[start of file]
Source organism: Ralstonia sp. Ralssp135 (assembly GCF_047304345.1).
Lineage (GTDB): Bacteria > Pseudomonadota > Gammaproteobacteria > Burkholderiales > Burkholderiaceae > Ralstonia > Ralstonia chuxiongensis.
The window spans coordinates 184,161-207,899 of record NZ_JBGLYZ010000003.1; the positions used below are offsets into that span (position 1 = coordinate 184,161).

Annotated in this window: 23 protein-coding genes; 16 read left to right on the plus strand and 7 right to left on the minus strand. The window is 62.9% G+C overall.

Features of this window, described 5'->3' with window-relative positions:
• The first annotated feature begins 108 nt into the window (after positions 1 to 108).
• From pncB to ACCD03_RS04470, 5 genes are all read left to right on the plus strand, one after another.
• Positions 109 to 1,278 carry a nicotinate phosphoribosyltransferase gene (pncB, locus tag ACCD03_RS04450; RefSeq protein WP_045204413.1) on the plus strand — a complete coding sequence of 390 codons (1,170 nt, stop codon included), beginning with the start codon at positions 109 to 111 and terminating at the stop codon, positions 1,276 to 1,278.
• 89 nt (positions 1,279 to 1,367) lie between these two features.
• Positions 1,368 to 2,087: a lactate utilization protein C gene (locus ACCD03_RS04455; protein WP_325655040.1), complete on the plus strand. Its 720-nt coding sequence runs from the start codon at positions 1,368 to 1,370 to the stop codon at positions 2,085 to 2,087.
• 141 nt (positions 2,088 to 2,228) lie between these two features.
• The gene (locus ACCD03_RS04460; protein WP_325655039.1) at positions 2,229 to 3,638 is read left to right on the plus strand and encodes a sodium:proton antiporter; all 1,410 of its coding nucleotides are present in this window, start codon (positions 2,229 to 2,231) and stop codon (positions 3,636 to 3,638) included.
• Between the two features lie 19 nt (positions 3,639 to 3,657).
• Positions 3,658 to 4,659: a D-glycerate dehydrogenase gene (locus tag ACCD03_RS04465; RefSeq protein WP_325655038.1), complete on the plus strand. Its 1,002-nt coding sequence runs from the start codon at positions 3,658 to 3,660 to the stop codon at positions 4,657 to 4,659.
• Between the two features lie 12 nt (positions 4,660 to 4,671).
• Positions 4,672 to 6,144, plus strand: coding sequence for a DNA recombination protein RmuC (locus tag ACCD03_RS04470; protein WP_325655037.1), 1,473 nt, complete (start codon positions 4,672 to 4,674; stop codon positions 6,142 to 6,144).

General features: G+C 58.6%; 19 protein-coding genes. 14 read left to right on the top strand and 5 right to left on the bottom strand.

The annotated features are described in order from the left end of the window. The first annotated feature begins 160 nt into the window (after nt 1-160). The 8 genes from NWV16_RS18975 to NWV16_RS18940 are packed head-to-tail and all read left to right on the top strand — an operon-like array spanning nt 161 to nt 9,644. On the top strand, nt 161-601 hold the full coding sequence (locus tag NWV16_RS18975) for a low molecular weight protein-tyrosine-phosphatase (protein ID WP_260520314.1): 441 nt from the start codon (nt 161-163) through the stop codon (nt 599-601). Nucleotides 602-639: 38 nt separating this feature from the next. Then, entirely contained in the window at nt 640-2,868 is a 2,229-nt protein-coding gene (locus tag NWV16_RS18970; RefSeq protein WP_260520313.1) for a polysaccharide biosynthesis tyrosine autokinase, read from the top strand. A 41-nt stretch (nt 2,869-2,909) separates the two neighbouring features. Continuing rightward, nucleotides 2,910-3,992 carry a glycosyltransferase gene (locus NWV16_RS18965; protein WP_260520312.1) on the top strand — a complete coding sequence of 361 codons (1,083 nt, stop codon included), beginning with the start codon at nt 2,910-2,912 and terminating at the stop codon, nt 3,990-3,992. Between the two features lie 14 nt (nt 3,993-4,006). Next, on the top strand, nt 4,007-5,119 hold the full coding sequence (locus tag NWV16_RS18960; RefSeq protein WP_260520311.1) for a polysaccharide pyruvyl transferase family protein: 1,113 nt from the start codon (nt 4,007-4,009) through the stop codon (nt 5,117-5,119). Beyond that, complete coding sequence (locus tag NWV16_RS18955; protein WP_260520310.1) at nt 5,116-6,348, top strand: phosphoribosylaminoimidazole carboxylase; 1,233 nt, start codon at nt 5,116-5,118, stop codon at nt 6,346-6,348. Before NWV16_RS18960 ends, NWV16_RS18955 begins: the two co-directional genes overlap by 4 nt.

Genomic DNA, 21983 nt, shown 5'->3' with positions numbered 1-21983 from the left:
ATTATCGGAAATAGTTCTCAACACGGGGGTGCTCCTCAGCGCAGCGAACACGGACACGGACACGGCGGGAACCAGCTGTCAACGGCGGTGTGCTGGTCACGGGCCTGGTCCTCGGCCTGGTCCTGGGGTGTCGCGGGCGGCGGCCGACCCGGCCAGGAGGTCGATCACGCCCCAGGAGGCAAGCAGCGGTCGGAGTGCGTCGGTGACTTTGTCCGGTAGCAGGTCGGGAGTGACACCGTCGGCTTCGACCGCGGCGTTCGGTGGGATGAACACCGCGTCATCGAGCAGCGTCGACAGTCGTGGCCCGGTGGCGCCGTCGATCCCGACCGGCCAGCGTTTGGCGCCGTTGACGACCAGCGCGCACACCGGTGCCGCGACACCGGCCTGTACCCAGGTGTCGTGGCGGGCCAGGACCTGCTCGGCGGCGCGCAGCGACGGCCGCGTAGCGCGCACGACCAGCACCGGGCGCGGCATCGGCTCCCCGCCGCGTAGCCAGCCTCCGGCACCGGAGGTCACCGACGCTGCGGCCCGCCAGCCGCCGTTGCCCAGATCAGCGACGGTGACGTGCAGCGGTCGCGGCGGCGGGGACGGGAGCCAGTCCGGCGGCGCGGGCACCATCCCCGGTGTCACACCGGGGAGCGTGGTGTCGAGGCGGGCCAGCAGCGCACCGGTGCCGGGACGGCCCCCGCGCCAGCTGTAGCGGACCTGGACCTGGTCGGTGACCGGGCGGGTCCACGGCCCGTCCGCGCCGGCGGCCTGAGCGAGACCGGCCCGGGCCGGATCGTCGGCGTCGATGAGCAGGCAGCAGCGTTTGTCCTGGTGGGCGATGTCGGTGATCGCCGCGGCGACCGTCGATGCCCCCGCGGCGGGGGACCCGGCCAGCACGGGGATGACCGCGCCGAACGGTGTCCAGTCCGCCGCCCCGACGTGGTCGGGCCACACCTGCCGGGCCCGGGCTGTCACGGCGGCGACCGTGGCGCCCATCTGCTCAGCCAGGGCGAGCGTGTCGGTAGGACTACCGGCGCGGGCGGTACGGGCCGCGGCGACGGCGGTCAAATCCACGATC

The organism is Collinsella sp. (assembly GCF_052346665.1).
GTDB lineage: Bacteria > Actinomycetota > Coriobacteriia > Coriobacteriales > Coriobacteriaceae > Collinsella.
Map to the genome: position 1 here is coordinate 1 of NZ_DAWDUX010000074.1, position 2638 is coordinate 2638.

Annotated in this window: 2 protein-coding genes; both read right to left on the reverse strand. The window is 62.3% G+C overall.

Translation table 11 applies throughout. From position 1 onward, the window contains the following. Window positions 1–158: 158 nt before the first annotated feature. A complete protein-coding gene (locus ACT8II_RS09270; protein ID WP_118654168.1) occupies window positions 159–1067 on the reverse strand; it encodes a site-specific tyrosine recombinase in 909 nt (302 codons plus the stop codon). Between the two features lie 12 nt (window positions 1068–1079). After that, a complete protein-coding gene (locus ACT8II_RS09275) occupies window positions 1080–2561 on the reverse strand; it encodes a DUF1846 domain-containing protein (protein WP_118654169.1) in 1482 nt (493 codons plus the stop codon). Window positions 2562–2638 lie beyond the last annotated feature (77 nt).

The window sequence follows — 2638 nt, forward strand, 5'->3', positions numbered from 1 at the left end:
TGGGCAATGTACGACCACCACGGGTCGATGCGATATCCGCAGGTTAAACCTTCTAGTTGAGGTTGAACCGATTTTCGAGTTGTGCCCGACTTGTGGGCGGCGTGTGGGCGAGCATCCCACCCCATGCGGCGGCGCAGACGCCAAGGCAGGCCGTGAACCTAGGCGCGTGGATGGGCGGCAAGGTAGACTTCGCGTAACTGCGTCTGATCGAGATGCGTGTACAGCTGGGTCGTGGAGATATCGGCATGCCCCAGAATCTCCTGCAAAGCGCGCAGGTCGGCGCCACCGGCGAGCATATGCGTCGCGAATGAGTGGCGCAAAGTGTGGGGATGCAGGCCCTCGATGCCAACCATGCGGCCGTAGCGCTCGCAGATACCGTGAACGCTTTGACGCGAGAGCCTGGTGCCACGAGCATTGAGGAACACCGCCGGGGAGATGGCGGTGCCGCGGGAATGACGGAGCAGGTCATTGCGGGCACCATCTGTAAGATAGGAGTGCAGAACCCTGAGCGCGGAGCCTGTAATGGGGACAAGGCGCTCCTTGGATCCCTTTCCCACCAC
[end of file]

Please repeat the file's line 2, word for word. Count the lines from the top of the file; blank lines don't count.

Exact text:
Lineage (GTDB): Bacteria > Pseudomonadota > Gammaproteobacteria > Burkholderiales > Burkholderiaceae > Ralstonia > Ralstonia chuxiongensis.